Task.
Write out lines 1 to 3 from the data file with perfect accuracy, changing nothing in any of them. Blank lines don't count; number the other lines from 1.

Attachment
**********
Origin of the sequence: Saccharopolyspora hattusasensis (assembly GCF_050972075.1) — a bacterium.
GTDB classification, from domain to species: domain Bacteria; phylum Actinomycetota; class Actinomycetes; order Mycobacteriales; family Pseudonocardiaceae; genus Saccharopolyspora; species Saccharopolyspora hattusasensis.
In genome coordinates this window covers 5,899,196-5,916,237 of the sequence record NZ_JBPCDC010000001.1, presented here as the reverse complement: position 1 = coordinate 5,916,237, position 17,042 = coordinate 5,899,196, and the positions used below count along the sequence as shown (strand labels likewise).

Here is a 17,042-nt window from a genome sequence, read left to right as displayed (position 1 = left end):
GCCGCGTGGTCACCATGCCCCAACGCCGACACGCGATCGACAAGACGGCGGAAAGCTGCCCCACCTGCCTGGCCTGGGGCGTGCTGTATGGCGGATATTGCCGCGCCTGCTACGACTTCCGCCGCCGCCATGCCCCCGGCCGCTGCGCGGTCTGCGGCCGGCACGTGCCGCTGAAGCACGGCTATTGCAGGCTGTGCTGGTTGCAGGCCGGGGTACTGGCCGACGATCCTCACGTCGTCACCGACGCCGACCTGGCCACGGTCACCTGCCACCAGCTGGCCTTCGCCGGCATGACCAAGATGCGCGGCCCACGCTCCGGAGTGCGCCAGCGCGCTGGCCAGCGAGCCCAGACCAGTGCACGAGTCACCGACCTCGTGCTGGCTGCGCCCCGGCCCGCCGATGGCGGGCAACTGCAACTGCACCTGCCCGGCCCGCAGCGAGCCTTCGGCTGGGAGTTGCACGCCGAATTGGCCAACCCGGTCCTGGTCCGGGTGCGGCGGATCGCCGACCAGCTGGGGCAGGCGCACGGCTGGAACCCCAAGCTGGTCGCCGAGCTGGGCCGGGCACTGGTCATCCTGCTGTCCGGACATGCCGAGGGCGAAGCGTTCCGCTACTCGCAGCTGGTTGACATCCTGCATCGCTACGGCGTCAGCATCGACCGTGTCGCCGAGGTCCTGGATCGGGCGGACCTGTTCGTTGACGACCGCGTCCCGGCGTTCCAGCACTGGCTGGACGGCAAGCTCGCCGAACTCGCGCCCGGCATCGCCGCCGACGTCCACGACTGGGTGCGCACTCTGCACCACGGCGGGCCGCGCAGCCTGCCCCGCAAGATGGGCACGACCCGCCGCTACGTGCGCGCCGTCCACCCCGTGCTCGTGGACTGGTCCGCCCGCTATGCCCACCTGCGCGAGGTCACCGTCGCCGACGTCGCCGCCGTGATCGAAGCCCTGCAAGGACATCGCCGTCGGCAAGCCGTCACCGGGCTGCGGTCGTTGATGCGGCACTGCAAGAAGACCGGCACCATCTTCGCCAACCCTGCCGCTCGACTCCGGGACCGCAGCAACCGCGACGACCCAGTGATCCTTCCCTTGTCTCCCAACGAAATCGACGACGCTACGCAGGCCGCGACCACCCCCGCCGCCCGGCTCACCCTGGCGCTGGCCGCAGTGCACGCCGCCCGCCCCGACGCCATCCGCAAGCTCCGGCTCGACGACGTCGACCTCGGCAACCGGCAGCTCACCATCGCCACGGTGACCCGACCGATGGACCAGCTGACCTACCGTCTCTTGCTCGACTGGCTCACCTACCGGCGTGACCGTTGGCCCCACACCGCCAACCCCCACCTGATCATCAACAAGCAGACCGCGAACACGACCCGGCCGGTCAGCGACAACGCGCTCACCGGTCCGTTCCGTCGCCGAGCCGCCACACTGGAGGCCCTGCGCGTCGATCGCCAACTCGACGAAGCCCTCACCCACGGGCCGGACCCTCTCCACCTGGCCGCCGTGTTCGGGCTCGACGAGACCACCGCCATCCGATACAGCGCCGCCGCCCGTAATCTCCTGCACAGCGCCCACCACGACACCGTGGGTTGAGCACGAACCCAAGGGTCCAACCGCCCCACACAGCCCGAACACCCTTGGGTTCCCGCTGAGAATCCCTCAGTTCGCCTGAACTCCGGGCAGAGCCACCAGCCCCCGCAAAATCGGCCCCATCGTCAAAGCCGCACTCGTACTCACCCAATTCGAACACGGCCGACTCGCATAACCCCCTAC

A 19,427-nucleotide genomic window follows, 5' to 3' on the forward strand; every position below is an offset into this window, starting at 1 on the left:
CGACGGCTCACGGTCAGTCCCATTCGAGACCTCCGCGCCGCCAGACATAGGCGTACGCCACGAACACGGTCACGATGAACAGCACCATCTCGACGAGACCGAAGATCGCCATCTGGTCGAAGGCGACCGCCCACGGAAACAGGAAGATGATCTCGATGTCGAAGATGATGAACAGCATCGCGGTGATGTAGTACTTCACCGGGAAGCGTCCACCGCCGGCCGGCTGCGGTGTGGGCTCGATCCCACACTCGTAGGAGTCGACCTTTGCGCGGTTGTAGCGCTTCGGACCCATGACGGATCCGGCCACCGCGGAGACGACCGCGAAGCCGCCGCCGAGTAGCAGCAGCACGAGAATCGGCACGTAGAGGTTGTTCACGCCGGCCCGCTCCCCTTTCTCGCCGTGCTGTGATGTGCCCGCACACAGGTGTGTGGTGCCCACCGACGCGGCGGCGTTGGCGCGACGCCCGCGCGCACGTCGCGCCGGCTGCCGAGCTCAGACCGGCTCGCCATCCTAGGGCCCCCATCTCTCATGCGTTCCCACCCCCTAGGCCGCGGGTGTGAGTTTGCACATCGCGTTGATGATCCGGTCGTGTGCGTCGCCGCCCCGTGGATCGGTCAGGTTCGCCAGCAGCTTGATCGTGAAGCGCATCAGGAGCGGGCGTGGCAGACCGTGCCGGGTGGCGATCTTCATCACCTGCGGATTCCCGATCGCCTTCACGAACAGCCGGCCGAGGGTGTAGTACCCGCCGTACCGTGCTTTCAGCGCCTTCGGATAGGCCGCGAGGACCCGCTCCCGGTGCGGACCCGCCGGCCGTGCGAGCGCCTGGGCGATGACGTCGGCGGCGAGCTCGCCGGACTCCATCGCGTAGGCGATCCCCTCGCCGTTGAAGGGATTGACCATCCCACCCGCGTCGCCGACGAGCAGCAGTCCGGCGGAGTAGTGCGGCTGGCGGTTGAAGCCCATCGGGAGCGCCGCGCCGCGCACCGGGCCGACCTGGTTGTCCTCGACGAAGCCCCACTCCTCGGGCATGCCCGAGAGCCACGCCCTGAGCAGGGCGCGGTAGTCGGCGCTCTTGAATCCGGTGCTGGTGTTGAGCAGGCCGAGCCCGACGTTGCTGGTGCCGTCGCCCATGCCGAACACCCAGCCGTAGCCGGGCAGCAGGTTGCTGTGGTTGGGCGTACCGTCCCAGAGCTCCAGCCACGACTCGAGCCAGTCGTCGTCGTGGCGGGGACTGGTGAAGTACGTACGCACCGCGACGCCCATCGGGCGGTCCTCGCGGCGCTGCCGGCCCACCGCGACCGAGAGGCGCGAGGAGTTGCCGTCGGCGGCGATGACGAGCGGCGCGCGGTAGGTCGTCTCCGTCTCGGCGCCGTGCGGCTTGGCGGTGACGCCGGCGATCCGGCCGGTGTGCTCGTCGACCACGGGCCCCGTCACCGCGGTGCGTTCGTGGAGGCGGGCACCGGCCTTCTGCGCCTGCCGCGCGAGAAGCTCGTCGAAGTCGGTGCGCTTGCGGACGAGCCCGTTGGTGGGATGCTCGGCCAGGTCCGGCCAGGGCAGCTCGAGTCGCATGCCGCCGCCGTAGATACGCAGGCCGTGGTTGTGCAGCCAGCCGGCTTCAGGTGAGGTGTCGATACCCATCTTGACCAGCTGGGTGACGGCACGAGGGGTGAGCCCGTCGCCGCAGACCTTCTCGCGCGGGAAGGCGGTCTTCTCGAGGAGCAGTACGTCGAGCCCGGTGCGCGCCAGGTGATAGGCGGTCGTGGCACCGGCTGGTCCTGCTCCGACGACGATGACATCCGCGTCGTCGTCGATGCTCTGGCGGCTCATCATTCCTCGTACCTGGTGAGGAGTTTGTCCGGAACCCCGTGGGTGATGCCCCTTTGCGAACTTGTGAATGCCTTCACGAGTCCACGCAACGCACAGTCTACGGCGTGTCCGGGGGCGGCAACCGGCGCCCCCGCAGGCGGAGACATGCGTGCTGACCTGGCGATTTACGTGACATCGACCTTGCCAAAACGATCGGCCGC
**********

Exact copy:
Origin of the sequence: Saccharopolyspora hattusasensis (assembly GCF_050972075.1) — a bacterium.
GTDB classification, from domain to species: domain Bacteria; phylum Actinomycetota; class Actinomycetes; order Mycobacteriales; family Pseudonocardiaceae; genus Saccharopolyspora; species Saccharopolyspora hattusasensis.
In genome coordinates this window covers 5,899,196-5,916,237 of the sequence record NZ_JBPCDC010000001.1, presented here as the reverse complement: position 1 = coordinate 5,916,237, position 17,042 = coordinate 5,899,196, and the positions used below count along the sequence as shown (strand labels likewise).